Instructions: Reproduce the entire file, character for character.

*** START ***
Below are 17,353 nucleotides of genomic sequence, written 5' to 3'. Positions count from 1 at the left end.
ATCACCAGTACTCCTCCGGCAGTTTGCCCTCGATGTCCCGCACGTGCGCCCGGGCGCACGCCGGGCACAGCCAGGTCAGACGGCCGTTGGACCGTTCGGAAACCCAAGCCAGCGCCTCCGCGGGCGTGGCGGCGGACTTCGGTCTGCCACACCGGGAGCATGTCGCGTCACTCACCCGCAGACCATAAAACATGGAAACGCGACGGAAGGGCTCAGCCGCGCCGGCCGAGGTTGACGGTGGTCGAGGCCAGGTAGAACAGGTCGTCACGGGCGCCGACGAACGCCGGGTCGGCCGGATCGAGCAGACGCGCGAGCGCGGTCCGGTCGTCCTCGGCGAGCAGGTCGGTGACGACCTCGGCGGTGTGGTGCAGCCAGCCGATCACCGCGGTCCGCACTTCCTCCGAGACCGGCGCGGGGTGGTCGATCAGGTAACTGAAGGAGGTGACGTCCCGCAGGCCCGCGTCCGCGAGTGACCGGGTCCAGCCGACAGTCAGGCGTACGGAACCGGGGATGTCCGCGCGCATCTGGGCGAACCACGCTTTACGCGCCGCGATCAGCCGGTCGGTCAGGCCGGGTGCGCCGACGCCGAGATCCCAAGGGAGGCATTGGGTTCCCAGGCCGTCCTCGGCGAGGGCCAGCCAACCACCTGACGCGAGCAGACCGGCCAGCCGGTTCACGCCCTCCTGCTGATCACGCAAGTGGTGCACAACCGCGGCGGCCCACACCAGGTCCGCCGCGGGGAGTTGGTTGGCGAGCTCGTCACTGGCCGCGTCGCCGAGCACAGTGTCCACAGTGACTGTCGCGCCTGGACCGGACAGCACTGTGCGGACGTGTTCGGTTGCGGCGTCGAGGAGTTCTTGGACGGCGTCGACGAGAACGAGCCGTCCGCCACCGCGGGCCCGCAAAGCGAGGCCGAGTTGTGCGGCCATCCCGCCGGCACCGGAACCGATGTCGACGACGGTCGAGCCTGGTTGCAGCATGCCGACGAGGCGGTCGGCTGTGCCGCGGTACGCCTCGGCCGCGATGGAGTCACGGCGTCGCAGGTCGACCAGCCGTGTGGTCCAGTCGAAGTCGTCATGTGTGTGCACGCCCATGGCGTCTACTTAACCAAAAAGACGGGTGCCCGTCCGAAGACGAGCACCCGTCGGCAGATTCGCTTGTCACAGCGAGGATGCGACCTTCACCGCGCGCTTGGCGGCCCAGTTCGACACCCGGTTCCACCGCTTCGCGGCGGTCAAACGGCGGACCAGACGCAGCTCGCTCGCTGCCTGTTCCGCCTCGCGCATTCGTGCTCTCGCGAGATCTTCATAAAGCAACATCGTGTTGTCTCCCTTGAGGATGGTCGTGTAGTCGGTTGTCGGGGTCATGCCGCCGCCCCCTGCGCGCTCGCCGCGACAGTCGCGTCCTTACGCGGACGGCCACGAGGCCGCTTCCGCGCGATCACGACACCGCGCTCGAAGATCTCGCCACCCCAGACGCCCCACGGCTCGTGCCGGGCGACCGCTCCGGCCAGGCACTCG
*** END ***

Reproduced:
Below are 17,353 nucleotides of genomic sequence, written 5' to 3'. Positions count from 1 at the left end.
ATCACCAGTACTCCTCCGGCAGTTTGCCCTCGATGTCCCGCACGTGCGCCCGGGCGCACGCCGGGCACAGCCAGGTCAGACGGCCGTTGGACCGTTCGGAAACCCAAGCCAGCGCCTCCGCGGGCGTGGCGGCGGACTTCGGTCTGCCACACCGGGAGCATGTCGCGTCACTCACCCGCAGACCATAAAACATGGAAACGCGACGGAAGGGCTCAGCCGCGCCGGCCGAGGTTGACGGTGGTCGAGGCCAGGTAGAACAGGTCGTCACGGGCGCCGACGAACGCCGGGTCGGCCGGATCGAGCAGACGCGCGAGCGCGGTCCGGTCGTCCTCGGCGAGCAGGTCGGTGACGACCTCGGCGGTGTGGTGCAGCCAGCCGATCACCGCGGTCCGCACTTCCTCCGAGACCGGCGCGGGGTGGTCGATCAGGTAACTGAAGGAGGTGACGTCCCGCAGGCCCGCGTCCGCGAGTGACCGGGTCCAGCCGACAGTCAGGCGTACGGAACCGGGGATGTCCGCGCGCATCTGGGCGAACCACGCTTTACGCGCCGCGATCAGCCGGTCGGTCAGGCCGGGTGCGCCGACGCCGAGATCCCAAGGGAGGCATTGGGTTCCCAGGCCGTCCTCGGCGAGGGCCAGCCAACCACCTGACGCGAGCAGACCGGCCAGCCGGTTCACGCCCTCCTGCTGATCACGCAAGTGGTGCACAACCGCGGCGGCCCACACCAGGTCCGCCGCGGGGAGTTGGTTGGCGAGCTCGTCACTGGCCGCGTCGCCGAGCACAGTGTCCACAGTGACTGTCGCGCCTGGACCGGACAGCACTGTGCGGACGTGTTCGGTTGCGGCGTCGAGGAGTTCTTGGACGGCGTCGACGAGAACGAGCCGTCCGCCACCGCGGGCCCGCAAAGCGAGGCCGAGTTGTGCGGCCATCCCGCCGGCACCGGAACCGATGTCGACGACGGTCGAGCCTGGTTGCAGCATGCCGACGAGGCGGTCGGCTGTGCCGCGGTACGCCTCGGCCGCGATGGAGTCACGGCGTCGCAGGTCGACCAGCCGTGTGGTCCAGTCGAAGTCGTCATGTGTGTGCACGCCCATGGCGTCTACTTAACCAAAAAGACGGGTGCCCGTCCGAAGACGAGCACCCGTCGGCAGATTCGCTTGTCACAGCGAGGATGCGACCTTCACCGCGCGCTTGGCGGCCCAGTTCGACACCCGGTTCCACCGCTTCGCGGCGGTCAAACGGCGGACCAGACGCAGCTCGCTCGCTGCCTGTTCCGCCTCGCGCATTCGTGCTCTCGCGAGATCTTCATAAAGCAACATCGTGTTGTCTCCCTTGAGGATGGTCGTGTAGTCGGTTGTCGGGGTCATGCCGCCGCCCCCTGCGCGCTCGCCGCGACAGTCGCGTCCTTACGCGGACGGCCACGAGGCCGCTTCCGCGCGATCACGACACCGCGCTCGAAGATCTCGCCACCCCAGACGCCCCACGGCTCGTGCCGGGCGACCGCTCCGGCCAGGCACTCG